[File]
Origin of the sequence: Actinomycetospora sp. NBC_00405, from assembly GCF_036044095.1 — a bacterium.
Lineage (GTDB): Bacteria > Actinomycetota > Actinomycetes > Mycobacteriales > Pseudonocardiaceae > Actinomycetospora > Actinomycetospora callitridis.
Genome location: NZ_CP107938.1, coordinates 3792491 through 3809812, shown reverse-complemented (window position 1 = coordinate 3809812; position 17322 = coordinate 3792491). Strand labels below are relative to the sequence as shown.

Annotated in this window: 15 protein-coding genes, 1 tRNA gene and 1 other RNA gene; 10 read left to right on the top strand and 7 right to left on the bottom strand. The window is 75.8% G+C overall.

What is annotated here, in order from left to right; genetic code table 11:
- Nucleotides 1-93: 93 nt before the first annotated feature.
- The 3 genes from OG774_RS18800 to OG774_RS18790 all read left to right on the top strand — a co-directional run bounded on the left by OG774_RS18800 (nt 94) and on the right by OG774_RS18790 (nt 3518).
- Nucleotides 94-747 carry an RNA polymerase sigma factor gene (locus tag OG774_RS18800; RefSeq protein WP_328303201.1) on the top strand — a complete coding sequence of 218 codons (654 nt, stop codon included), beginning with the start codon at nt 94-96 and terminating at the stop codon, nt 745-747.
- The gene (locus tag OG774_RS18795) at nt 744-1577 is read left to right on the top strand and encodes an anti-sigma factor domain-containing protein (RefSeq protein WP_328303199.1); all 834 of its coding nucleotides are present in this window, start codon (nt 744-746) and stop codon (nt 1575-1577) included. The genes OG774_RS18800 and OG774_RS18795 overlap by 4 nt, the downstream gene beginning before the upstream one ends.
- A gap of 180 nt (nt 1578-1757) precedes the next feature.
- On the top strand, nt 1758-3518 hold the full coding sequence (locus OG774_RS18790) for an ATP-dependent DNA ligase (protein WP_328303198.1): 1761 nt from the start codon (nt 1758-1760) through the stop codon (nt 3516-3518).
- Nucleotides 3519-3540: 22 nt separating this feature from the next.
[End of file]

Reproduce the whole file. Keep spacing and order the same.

Origin of the sequence: Actinomycetospora sp. NBC_00405, from assembly GCF_036044095.1 — a bacterium.
Lineage (GTDB): Bacteria > Actinomycetota > Actinomycetes > Mycobacteriales > Pseudonocardiaceae > Actinomycetospora > Actinomycetospora callitridis.
Genome location: NZ_CP107938.1, coordinates 3792491 through 3809812, shown reverse-complemented (window position 1 = coordinate 3809812; position 17322 = coordinate 3792491). Strand labels below are relative to the sequence as shown.

Annotated in this window: 15 protein-coding genes, 1 tRNA gene and 1 other RNA gene; 10 read left to right on the top strand and 7 right to left on the bottom strand. The window is 75.8% G+C overall.

What is annotated here, in order from left to right; genetic code table 11:
- Nucleotides 1-93: 93 nt before the first annotated feature.
- The 3 genes from OG774_RS18800 to OG774_RS18790 all read left to right on the top strand — a co-directional run bounded on the left by OG774_RS18800 (nt 94) and on the right by OG774_RS18790 (nt 3518).
- Nucleotides 94-747 carry an RNA polymerase sigma factor gene (locus tag OG774_RS18800; RefSeq protein WP_328303201.1) on the top strand — a complete coding sequence of 218 codons (654 nt, stop codon included), beginning with the start codon at nt 94-96 and terminating at the stop codon, nt 745-747.
- The gene (locus tag OG774_RS18795) at nt 744-1577 is read left to right on the top strand and encodes an anti-sigma factor domain-containing protein (RefSeq protein WP_328303199.1); all 834 of its coding nucleotides are present in this window, start codon (nt 744-746) and stop codon (nt 1575-1577) included. The genes OG774_RS18800 and OG774_RS18795 overlap by 4 nt, the downstream gene beginning before the upstream one ends.
- A gap of 180 nt (nt 1578-1757) precedes the next feature.
- On the top strand, nt 1758-3518 hold the full coding sequence (locus OG774_RS18790) for an ATP-dependent DNA ligase (protein WP_328303198.1): 1761 nt from the start codon (nt 1758-1760) through the stop codon (nt 3516-3518).
- Nucleotides 3519-3540: 22 nt separating this feature from the next.